Geneva 2016: Volkswagen T-Cross Breeze – The Future of VW SUVsAuto News
Dr Herbert Diess, Volkswagen’s chairman said, “Our T-Cross Breeze is the first open-top SUV in its class and, at the same time, an affordable, cheeky cabriolet with a raised seating position that gives you a perfect view. At the moment the T-Cross Breeze is purely a concept, but we can well imagine putting such a convertible on the market as a production model.”
Equipped with an 81 kW/110 PS 1.0 litre TSI petrol engine producing 175 Nm of maximum torque from just 1,500 rpm, The engine drives the front wheels via a 7-speed DSG dual clutch gearbox. Thus equipped, the SUV convertible, weighing just 1,250 kg, needs a mere 10.3 seconds to reach 100 km/h and reaches a top speed of 188 km/h. Fuel consumption and CO2 values are similarly compelling at 5.0 l/100 km and 115 g/km). In combination with the 40 litre fuel tank, the concept car has a theoretical range of 800 km – easily enough to drive from Geneva to Cannes or Venice on a single tank of fuel.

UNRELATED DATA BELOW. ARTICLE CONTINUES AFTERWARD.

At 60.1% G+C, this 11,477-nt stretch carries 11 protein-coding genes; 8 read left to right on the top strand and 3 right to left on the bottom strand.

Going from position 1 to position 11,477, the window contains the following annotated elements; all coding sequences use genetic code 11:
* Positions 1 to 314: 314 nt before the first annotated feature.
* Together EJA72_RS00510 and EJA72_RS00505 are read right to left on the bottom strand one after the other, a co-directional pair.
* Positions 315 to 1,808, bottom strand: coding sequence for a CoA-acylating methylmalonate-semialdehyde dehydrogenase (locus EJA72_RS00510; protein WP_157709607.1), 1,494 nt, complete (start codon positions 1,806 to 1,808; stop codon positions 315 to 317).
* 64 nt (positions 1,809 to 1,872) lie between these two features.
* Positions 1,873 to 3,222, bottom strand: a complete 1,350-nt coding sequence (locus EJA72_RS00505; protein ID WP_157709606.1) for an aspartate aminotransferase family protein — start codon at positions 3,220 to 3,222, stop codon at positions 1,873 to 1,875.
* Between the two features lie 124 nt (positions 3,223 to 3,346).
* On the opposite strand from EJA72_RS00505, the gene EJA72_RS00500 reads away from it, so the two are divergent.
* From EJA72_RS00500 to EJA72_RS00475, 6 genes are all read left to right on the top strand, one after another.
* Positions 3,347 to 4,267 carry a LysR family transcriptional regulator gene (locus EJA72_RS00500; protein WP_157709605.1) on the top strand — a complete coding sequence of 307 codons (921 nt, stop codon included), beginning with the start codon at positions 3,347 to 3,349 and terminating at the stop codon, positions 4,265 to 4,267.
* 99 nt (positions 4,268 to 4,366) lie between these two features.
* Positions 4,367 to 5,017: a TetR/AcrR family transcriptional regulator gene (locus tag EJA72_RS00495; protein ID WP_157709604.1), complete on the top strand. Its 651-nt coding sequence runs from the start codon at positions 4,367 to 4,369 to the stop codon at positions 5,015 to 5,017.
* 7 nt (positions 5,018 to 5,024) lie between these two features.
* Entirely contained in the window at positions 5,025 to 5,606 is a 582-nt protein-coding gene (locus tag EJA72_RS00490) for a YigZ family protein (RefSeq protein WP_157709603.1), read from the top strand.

At a length of 4,133 mm, the T-Cross Breeze is slightly longer than a CrossPolo. It boasts a long wheelbase of 2,565 mm, resulting in short body overhangs. Excluding the door mirrors, the concept car is 1,798 mm wide – significantly up on existing cars in the Polo class – while the passengers in the T-Cross Breeze also sit considerably higher up. The total height of the new Volkswagen is exactly 1,563 mm when the soft top is closed.
Inside, the T-Cross Breeze’s cabin is very futuristic, making use of next-generation human-machine interface (HMI) and developing an entirely new control interface that, one day, aims to completely do away with buttons and switches.
The convertible SUV builds the conceptual bridge to the BUDD-e, which is also being presented in Geneva and saw its debut at the CES in Las Vegas in January. With the exception of the control stalk, the power window switches and the buttons for opening and closing the soft top, all of the controls in the T-Cross Breeze are touch-sensitive surfaces or executed as completely new “by-wire” solutions.
Gesture control also forms an integral part of the operating interface. The new HMI, with its coupled displays, is detached from the dashboard in a style similar to that of the zero-emission BUDD-e.
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